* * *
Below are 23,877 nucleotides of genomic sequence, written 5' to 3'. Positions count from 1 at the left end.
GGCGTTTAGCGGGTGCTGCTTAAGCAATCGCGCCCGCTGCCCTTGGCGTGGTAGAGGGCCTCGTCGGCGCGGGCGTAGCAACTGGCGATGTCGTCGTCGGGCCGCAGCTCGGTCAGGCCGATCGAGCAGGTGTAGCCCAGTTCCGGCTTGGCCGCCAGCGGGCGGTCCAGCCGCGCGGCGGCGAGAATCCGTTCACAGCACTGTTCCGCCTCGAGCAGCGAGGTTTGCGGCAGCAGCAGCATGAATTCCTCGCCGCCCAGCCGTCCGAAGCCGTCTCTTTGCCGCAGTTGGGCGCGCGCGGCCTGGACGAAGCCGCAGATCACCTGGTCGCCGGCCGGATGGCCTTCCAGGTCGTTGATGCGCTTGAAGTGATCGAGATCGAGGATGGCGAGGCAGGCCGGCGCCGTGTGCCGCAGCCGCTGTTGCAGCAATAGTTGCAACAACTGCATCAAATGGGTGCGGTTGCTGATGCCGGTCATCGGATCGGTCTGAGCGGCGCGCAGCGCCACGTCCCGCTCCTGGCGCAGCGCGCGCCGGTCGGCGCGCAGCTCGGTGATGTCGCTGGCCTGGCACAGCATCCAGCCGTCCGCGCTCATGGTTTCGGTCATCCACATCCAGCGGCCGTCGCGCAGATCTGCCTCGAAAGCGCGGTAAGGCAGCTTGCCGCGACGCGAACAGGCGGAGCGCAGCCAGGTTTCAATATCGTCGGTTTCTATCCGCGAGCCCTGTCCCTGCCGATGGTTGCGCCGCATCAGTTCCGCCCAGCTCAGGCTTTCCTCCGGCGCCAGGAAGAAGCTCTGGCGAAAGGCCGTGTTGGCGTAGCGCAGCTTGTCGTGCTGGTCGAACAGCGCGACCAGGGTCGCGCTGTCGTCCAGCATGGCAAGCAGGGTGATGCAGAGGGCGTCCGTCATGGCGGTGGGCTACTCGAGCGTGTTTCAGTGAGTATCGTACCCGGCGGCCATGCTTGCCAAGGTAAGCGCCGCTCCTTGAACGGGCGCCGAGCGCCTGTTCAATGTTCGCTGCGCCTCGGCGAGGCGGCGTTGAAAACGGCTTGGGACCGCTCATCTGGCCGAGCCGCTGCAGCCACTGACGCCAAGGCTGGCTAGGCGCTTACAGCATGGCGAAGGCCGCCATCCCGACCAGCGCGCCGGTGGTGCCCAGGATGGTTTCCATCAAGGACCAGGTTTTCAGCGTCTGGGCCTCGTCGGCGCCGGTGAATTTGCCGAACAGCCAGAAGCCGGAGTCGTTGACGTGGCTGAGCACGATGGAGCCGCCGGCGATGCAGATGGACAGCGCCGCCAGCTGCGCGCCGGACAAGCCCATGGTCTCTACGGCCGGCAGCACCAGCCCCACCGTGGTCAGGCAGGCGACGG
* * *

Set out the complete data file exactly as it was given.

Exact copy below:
Below are 23,877 nucleotides of genomic sequence, written 5' to 3'. Positions count from 1 at the left end.
GGCGTTTAGCGGGTGCTGCTTAAGCAATCGCGCCCGCTGCCCTTGGCGTGGTAGAGGGCCTCGTCGGCGCGGGCGTAGCAACTGGCGATGTCGTCGTCGGGCCGCAGCTCGGTCAGGCCGATCGAGCAGGTGTAGCCCAGTTCCGGCTTGGCCGCCAGCGGGCGGTCCAGCCGCGCGGCGGCGAGAATCCGTTCACAGCACTGTTCCGCCTCGAGCAGCGAGGTTTGCGGCAGCAGCAGCATGAATTCCTCGCCGCCCAGCCGTCCGAAGCCGTCTCTTTGCCGCAGTTGGGCGCGCGCGGCCTGGACGAAGCCGCAGATCACCTGGTCGCCGGCCGGATGGCCTTCCAGGTCGTTGATGCGCTTGAAGTGATCGAGATCGAGGATGGCGAGGCAGGCCGGCGCCGTGTGCCGCAGCCGCTGTTGCAGCAATAGTTGCAACAACTGCATCAAATGGGTGCGGTTGCTGATGCCGGTCATCGGATCGGTCTGAGCGGCGCGCAGCGCCACGTCCCGCTCCTGGCGCAGCGCGCGCCGGTCGGCGCGCAGCTCGGTGATGTCGCTGGCCTGGCACAGCATCCAGCCGTCCGCGCTCATGGTTTCGGTCATCCACATCCAGCGGCCGTCGCGCAGATCTGCCTCGAAAGCGCGGTAAGGCAGCTTGCCGCGACGCGAACAGGCGGAGCGCAGCCAGGTTTCAATATCGTCGGTTTCTATCCGCGAGCCCTGTCCCTGCCGATGGTTGCGCCGCATCAGTTCCGCCCAGCTCAGGCTTTCCTCCGGCGCCAGGAAGAAGCTCTGGCGAAAGGCCGTGTTGGCGTAGCGCAGCTTGTCGTGCTGGTCGAACAGCGCGACCAGGGTCGCGCTGTCGTCCAGCATGGCAAGCAGGGTGATGCAGAGGGCGTCCGTCATGGCGGTGGGCTACTCGAGCGTGTTTCAGTGAGTATCGTACCCGGCGGCCATGCTTGCCAAGGTAAGCGCCGCTCCTTGAACGGGCGCCGAGCGCCTGTTCAATGTTCGCTGCGCCTCGGCGAGGCGGCGTTGAAAACGGCTTGGGACCGCTCATCTGGCCGAGCCGCTGCAGCCACTGACGCCAAGGCTGGCTAGGCGCTTACAGCATGGCGAAGGCCGCCATCCCGACCAGCGCGCCGGTGGTGCCCAGGATGGTTTCCATCAAGGACCAGGTTTTCAGCGTCTGGGCCTCGTCGGCGCCGGTGAATTTGCCGAACAGCCAGAAGCCGGAGTCGTTGACGTGGCTGAGCACGATGGAGCCGCCGGCGATGCAGATGGACAGCGCCGCCAGCTGCGCGCCGGACAAGCCCATGGTCTCTACGGCCGGCAGCACCAGCCCCACCGTGGTCAGGCAGGCGACGG